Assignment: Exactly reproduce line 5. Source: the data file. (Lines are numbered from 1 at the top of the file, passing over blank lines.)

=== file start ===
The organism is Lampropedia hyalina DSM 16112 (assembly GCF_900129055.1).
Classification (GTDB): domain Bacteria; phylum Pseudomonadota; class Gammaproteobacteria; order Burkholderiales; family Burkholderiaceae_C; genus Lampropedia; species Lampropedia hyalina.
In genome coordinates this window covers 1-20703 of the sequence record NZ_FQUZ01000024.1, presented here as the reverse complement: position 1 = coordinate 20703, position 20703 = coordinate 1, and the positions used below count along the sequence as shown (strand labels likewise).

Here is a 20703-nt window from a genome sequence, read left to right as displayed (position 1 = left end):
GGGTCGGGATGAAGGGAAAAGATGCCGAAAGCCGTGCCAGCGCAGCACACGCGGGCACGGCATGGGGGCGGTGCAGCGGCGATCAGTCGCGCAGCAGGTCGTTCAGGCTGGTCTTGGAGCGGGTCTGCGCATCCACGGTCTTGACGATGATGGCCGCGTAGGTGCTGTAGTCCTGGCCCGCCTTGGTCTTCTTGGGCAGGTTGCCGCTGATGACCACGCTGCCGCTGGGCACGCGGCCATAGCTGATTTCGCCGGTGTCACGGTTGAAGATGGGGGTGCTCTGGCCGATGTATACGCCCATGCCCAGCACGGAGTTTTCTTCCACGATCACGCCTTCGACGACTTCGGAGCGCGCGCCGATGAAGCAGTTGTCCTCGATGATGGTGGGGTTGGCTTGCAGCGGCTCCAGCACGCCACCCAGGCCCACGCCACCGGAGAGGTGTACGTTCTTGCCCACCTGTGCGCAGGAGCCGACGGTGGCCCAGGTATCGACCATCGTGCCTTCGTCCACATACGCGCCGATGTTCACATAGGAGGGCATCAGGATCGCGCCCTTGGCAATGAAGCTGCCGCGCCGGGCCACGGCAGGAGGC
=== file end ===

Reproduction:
GGGTCGGGATGAAGGGAAAAGATGCCGAAAGCCGTGCCAGCGCAGCACACGCGGGCACGGCATGGGGGCGGTGCAGCGGCGATCAGTCGCGCAGCAGGTCGTTCAGGCTGGTCTTGGAGCGGGTCTGCGCATCCACGGTCTTGACGATGATGGCCGCGTAGGTGCTGTAGTCCTGGCCCGCCTTGGTCTTCTTGGGCAGGTTGCCGCTGATGACCACGCTGCCGCTGGGCACGCGGCCATAGCTGATTTCGCCGGTGTCACGGTTGAAGATGGGGGTGCTCTGGCCGATGTATACGCCCATGCCCAGCACGGAGTTTTCTTCCACGATCACGCCTTCGACGACTTCGGAGCGCGCGCCGATGAAGCAGTTGTCCTCGATGATGGTGGGGTTGGCTTGCAGCGGCTCCAGCACGCCACCCAGGCCCACGCCACCGGAGAGGTGTACGTTCTTGCCCACCTGTGCGCAGGAGCCGACGGTGGCCCAGGTATCGACCATCGTGCCTTCGTCCACATACGCGCCGATGTTCACATAGGAGGGCATCAGGATCGCGCCCTTGGCAATGAAGCTGCCGCGCCGGGCCACGGCAGGAGGC